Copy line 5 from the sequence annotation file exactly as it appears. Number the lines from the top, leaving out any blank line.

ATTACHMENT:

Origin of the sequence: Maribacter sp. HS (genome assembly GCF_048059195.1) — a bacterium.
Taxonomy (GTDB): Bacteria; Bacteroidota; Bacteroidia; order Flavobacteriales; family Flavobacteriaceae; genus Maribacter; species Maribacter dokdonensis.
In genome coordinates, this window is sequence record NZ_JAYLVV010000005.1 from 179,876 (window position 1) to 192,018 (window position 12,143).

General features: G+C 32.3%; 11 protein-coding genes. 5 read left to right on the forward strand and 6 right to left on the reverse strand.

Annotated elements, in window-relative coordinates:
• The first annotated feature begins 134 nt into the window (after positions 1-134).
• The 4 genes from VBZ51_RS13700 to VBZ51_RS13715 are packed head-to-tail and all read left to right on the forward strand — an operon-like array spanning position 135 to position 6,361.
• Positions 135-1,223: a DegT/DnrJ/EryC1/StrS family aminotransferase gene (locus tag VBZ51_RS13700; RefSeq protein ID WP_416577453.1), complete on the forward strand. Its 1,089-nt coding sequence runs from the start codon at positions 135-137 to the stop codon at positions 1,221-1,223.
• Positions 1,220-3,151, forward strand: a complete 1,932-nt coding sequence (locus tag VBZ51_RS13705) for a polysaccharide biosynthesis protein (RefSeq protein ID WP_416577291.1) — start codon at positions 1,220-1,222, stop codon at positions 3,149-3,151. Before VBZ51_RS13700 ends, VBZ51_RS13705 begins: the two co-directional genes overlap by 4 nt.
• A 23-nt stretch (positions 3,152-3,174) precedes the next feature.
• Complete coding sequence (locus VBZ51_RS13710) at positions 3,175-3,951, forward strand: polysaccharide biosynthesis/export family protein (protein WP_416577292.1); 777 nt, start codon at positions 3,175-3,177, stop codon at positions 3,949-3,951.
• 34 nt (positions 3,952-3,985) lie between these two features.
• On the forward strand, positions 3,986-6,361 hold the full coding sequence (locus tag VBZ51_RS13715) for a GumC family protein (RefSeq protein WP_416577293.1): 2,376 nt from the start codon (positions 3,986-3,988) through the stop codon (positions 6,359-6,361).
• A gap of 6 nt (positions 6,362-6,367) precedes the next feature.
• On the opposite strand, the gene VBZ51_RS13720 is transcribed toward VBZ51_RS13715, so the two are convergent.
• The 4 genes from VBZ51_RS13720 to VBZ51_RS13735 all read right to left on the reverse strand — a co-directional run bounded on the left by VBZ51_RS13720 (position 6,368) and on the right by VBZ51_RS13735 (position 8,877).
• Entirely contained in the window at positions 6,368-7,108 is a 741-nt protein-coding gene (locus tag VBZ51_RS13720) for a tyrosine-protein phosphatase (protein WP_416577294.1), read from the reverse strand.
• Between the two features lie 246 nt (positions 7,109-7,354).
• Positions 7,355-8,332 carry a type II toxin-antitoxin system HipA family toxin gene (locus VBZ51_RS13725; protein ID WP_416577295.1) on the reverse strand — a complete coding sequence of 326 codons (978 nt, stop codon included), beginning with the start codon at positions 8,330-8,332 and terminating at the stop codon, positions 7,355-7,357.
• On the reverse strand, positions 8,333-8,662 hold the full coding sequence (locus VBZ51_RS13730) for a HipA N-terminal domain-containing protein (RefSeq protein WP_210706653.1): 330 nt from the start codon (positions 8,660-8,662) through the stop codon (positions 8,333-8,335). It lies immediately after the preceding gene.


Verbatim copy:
Annotated elements, in window-relative coordinates: